Enteric - Bacterial Culture
Note to Submitters
Enteric – culture is performed at the request of public health units for case management and outbreak investigations. Stool specimens are accepted only from health units.
Enteric – bacterial culture testing for community physicians is available through community or hospital laboratories. If an outbreak is suspected, the local public health unit should be notified and contacted.
Routine stool culture includes Salmonella, Shigella, Campylobacter, pathogenic Yersinia and E. coli O157:H7. Culture for Vibrio is available upon request. Indicate on the test requisition if a specific pathogen is suspected as well as travel or exposure history.
Screening for non-O157 shiga toxin producing E. coli (STEC) is performed by polymerase chain reaction (PCR) upon request. The Public Health Ontario Laboratory will test for non-O157 STEC on request from a patient who
- presents with acute bloody diarrhea or has hemolytic uremic syndrome (HUS) AND
- is negative for other enteric pathogens including E. coli O157
Aeromonas and Plesiomonas enteric culture from stool should only be performed when a history of travel or consumption of seafood is provided, when specifically requested by the ordering physician or as part of an investigation of an outbreak where standard procedures have failed to find the cause.
Clostridium perfringens enterotoxin (EIA) is routinely performed on all food-borne outbreak investigations.
|Test Requested||Required Requisition(s)||Specimen Type||Minimum Volume||Collection Kit|
Enteric stool culture1
Available in either PHO Cary Blair Kit – Kit Order #390049 or Enteric Bacteriology kit #390036
Submission and Collection Notes
Provide the name of the organism if you are suspecting a specific organism, e.g. Salmonella, Shigella, etc.
Collect a minimum of 2. 0 ml of liquid faeces or add faeces up to the fill line indicated. DO NOT overfill.
Follow the instructions found in the Faeces Enteric Bacteriology Kit or Enteric Outbreak Kit
The stool specimen must be received in the laboratory and processed within 5 days of collection. Specimens received after 5 days of collection will not be tested. Only one sample per patient is tested per collection date.
Storage and Transport
Label the specimen container with the patient’s full name, date of collection and one other unique identifier such as the patient’s date of birth or Health Card Number. Failure to provide this information may result in rejection or testing delay.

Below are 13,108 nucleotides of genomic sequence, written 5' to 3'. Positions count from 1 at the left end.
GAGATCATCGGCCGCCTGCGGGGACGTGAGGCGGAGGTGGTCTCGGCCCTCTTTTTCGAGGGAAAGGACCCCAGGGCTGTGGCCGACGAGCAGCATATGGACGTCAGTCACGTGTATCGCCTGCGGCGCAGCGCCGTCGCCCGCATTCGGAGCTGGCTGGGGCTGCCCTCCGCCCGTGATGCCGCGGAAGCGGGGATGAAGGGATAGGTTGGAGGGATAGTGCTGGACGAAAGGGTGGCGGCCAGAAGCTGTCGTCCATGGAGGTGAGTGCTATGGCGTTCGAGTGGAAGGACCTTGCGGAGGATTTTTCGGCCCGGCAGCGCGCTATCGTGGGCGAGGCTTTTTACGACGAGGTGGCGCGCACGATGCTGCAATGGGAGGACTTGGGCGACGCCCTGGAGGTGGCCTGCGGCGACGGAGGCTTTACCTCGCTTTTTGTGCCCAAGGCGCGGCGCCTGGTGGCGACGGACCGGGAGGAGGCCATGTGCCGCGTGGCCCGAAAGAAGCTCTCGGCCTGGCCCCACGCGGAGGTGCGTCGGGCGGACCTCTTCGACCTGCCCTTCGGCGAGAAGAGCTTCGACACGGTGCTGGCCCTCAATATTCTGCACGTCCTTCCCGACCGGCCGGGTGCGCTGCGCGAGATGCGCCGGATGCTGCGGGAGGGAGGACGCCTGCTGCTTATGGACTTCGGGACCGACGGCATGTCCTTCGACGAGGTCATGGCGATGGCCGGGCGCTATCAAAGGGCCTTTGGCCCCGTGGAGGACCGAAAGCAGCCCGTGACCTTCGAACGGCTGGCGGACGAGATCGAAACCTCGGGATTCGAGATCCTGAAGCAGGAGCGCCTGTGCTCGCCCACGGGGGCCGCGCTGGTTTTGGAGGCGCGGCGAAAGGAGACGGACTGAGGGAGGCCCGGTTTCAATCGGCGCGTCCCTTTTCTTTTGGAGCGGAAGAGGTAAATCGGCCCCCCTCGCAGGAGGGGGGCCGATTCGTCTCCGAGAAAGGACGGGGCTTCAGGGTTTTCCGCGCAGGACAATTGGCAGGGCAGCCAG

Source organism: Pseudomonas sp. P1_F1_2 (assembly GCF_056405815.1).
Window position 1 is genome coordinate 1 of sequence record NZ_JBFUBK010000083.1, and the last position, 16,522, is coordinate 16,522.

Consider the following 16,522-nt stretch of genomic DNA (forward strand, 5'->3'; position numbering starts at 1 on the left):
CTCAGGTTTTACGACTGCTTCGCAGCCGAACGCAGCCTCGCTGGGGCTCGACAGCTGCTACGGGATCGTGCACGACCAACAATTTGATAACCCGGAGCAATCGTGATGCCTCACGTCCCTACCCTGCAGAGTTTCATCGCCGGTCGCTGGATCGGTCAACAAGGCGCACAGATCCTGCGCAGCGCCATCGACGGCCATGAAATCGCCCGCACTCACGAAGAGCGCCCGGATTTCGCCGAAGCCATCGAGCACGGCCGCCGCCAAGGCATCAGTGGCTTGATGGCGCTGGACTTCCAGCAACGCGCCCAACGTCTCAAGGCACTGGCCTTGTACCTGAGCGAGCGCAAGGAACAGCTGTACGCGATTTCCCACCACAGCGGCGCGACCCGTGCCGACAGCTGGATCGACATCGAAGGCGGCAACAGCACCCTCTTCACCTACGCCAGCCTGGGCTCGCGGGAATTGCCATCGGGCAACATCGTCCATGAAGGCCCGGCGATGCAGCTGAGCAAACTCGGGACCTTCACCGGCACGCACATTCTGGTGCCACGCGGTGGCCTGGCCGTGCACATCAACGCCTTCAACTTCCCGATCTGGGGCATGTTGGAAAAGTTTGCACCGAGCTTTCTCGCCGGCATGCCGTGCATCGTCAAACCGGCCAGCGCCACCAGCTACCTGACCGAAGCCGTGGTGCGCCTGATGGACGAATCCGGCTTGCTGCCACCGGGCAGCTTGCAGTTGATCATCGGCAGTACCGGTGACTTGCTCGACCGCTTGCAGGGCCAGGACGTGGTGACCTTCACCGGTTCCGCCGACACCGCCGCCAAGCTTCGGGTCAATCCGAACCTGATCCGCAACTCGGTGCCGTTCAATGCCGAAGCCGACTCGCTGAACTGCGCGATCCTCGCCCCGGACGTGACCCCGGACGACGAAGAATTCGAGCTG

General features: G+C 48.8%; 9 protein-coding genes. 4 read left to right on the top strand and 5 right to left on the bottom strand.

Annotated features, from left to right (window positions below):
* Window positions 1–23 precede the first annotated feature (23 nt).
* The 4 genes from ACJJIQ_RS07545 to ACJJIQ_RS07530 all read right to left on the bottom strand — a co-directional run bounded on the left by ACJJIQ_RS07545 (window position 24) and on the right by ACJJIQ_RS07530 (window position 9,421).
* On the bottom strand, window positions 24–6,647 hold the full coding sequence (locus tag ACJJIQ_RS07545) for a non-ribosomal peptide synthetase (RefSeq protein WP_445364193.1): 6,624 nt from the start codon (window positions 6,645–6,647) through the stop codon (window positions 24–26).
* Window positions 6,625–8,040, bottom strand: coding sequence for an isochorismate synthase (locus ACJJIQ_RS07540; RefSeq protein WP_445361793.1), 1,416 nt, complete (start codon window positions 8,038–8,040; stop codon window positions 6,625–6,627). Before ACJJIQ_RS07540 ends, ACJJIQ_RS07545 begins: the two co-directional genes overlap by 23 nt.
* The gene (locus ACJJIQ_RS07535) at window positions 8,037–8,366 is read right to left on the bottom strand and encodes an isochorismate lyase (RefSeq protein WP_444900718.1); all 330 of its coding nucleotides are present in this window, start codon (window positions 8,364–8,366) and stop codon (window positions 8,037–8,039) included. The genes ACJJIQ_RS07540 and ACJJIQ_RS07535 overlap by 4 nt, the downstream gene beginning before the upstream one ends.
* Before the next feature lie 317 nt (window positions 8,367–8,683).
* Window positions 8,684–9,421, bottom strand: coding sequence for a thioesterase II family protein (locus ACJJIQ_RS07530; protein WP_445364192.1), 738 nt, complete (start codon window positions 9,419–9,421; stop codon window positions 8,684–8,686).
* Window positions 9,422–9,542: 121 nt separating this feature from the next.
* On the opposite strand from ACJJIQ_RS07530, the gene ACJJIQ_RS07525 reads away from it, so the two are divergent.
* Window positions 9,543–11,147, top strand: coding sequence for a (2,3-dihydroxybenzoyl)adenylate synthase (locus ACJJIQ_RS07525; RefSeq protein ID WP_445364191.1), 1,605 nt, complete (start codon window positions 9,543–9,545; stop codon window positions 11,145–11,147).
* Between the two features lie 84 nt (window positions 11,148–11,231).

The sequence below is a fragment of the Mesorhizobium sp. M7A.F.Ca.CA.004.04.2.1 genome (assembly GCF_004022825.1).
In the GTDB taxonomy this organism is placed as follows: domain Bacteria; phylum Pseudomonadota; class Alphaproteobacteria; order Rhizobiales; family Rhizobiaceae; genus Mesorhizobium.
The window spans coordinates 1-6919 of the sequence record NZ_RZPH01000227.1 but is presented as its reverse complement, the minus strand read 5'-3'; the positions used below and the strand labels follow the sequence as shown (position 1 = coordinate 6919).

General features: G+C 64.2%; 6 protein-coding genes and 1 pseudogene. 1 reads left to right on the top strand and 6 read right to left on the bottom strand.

Specimens should be stored at 2-8°C following collection and shipped to PHOL on ice packs.
Test Frequency and Turnaround Time (TAT)
Enteric culture testing is performed Monday to Friday.
Screening for non-O157 shiga toxin producing E. coli (STEC) by PCR is performed twice a week.
Turnaround time is up to 6 days from receipt at the PHO laboratory.
Specimens are tested by conventional bacterial culture.
Bacterial identification includes Matrix-Assisted Laser Desorption/Ionization Time-Of-Flight Mass Spectometry (MALDI-TOF), biotyping and serotyping procedures.
Screening for non-O157 shiga toxin producing E. coli (STEC) is performed by PCR.
Antimicrobial susceptibility testing is routinely performed on Shigella, and Vibrio.
Antimicrobial susceptibility testing is routinely performed on Salmonella Typhi and Salmonella Paratyphi only and for clinical indications (from blood or sterile sites, infants <1 year old, immuno-compromised patients and hospitalized patients – if documented).
Antimicrobial susceptibility testing is performed on Campylobacter and Yersinia upon request only or for clinical indications (from blood or sterile sites, infants <1 year old, immune-compromised patients and hospitalized patients – if documented).
Antimicrobial susceptibility testing on other bacteria is available upon request.
Results are reported to the ordering physician or health care provider as indicated on the requisition.
Specimens that are positive for Salmonella, Shigella, Campylobacter, pathogenic Yersinia, E. coli O157:H7 and non-O157 shiga toxin producing E. coli (STEC) and Vibrio cholerae are reported to the Medical Officer of Health as per the Ontario Health Protection and Promotion Act.
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